Let’s tailor road safety solutions to our unique environment
Be like Sweden they say. The Government is looking at adding hundreds of speed cameras, attracting much larger fines, as part of a road safety strategy borrowed from Sweden.
For left-wing governments, the Scandinavian countries are the holy grail. With tax rates that are double ours, Sweden has plenty of cash to create wellbeing.
They are of course, selective with the Scandinavian comparisons they hold up as ideal – Sweden is the ninth largest arms exporter in the world, for example. That’s probably not something this Government plans to replicate (though they are about to have a load of guns on their hands). In fact, it is a bit like comparing apples to oranges to compare New Zealand and Sweden.
In the next few years, Sweden will have more than 3000 speed cameras, scattered across about 9000km of road.
By comparison, New Zealand Police operate 56 speed cameras throughout the country.
Sweden has more than 2000km of motorway and a further 6000km of expressway. The speed limits on its motorway network are up to 120km/h. New Zealand has 360km of motorway, with a further 124km under construction. Our poor quality roads are no comparison with Sweden’s sophisticated roading network. Sweden has a lower road toll that us, but it did go up in 2018 and there are many factors leading to death and injury on the roads other than speed.
The aim of replicating Sweden’s speed camera approach is to reduce death and injury on New Zealand roads. The Government has decided to focus on speed as the main driver for our high road toll. There seems to be a blind spot when it comes to the dire condition of some roads and other factors that contribute to our poor safety record.
Because the Swedish cameras are heavily signposted, fines are up to four times higher than they are in New Zealand.
If someone is caught driving at 11-15km/h over the speed limit in Sweden, they are fined NZ$320, compared to just $80 here. The New Zealand plan includes replicating the high fines to encourage changes in behaviour.
The theory is, if people know there are so many speed cameras and they are given so much warning of the location of those speed cameras, they stick to the speed limit and therefore, don’t need to worry about those high fines.
While the Police currently administer speed cameras in New Zealand, the plan would be to transfer this admin to the New Zealand Transport Agency (NZTA) to allow a greater alignment between road planning and improvements and the placement of speed cameras. This might be a big ask given the volume of fines already generated by the speed cameras we have – more than $80 million in mobile and static speed camera fines in 2018.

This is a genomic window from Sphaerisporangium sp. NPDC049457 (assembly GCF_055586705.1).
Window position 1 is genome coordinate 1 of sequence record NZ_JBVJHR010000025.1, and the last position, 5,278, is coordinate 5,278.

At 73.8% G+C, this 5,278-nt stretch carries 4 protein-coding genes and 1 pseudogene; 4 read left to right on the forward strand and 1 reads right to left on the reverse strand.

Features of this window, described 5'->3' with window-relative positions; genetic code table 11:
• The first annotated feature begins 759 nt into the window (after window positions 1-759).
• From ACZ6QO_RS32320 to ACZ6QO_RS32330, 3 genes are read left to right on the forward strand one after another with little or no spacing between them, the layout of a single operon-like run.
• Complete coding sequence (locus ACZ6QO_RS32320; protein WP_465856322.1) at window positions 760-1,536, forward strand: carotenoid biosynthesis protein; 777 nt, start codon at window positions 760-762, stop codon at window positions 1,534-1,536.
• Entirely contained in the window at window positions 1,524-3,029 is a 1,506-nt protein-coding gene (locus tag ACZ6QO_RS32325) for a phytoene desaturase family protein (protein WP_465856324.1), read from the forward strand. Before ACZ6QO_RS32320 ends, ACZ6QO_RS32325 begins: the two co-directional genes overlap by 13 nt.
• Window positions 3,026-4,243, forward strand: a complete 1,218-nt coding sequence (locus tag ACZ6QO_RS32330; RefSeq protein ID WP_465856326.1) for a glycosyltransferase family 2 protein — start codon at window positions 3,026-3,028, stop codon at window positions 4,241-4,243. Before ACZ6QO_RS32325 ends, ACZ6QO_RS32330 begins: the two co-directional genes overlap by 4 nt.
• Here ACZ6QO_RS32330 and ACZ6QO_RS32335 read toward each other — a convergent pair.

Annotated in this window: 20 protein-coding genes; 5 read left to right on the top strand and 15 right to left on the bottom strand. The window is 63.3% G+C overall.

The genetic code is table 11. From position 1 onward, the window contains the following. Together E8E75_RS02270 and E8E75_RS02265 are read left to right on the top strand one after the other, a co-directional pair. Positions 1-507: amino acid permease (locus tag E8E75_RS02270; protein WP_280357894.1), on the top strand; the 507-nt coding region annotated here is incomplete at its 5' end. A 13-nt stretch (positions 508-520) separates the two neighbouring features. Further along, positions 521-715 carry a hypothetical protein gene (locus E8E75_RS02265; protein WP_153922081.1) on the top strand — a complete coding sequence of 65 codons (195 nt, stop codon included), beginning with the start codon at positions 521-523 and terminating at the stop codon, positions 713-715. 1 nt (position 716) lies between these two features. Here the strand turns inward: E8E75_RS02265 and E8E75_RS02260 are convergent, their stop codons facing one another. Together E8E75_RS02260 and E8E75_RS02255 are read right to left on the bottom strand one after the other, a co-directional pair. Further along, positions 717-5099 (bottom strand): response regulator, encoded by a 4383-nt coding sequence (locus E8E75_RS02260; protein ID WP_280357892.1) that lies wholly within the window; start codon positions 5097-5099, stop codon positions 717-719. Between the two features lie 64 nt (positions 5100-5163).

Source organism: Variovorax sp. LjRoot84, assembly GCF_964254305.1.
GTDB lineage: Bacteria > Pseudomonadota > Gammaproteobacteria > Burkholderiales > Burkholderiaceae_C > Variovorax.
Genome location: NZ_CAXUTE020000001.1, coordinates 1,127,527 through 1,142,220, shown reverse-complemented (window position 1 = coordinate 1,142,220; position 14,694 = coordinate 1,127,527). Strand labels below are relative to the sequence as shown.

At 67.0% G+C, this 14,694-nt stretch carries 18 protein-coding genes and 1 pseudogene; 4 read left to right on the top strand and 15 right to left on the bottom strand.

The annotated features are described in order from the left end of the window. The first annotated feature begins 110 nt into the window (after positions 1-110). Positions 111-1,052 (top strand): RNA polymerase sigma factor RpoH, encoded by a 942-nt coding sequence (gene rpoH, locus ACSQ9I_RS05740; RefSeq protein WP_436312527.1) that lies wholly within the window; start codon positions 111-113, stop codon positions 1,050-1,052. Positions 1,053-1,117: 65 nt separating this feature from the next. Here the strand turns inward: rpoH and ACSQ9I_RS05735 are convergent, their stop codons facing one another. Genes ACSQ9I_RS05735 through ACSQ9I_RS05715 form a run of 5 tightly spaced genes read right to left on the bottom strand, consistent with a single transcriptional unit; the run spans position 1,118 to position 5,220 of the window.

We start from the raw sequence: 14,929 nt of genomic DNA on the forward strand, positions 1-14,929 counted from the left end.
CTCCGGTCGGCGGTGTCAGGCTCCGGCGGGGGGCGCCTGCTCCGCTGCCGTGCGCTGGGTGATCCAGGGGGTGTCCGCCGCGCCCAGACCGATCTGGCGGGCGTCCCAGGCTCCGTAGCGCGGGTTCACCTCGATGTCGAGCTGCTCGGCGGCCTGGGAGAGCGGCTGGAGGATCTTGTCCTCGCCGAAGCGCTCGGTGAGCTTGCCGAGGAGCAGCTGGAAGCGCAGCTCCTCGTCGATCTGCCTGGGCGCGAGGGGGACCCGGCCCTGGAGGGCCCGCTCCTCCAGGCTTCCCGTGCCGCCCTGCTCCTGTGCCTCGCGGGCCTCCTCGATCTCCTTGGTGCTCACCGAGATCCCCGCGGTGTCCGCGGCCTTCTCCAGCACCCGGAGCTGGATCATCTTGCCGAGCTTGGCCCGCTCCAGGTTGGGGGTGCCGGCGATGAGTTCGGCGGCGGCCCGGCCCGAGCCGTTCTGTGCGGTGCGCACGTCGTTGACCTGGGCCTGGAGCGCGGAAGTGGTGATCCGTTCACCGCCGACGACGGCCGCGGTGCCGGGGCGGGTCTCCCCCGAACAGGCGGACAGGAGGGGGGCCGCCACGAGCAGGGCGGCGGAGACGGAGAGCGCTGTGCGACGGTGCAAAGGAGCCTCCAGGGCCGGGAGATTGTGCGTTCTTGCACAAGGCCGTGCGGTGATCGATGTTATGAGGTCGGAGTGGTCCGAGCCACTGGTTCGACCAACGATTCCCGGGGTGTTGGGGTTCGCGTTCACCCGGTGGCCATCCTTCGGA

The Government’s argument that more damage happens in a crash because of the speed the vehicles are going at the time, is not incorrect. However, that does not mean speeding was the cause of the accident, that the speed limit was being breached, or that the speed limits on our roads are unsafe. This view ignores the safety engineering in modern vehicles, as well as all the other factors that cause road accidents including drug and alcohol use, fatigue, distractions like using mobile phones, and poor road conditions.
The road transport industry is certainly open to an approach that changes behaviour, reduces people’s dangerous driving and improves safety. But we believe the answer to our road safety issues lies in more than this tunnel vision on speed. There needs to be a big picture view and due consideration of all road safety factors.
Kiwis love their cars; their car means freedom. So let’s see if the Swedish approach can be a fit for New Zealand, and that there is enough money for appropriate education before thousands of speed cameras are put up around the country and Kiwis end up out of pocket. Let’s also be open minded about other solutions and accept that maybe we should tailor solutions specific to our environment. We are very different to Sweden.
- Nick Leggett, CEO Road Transport Forum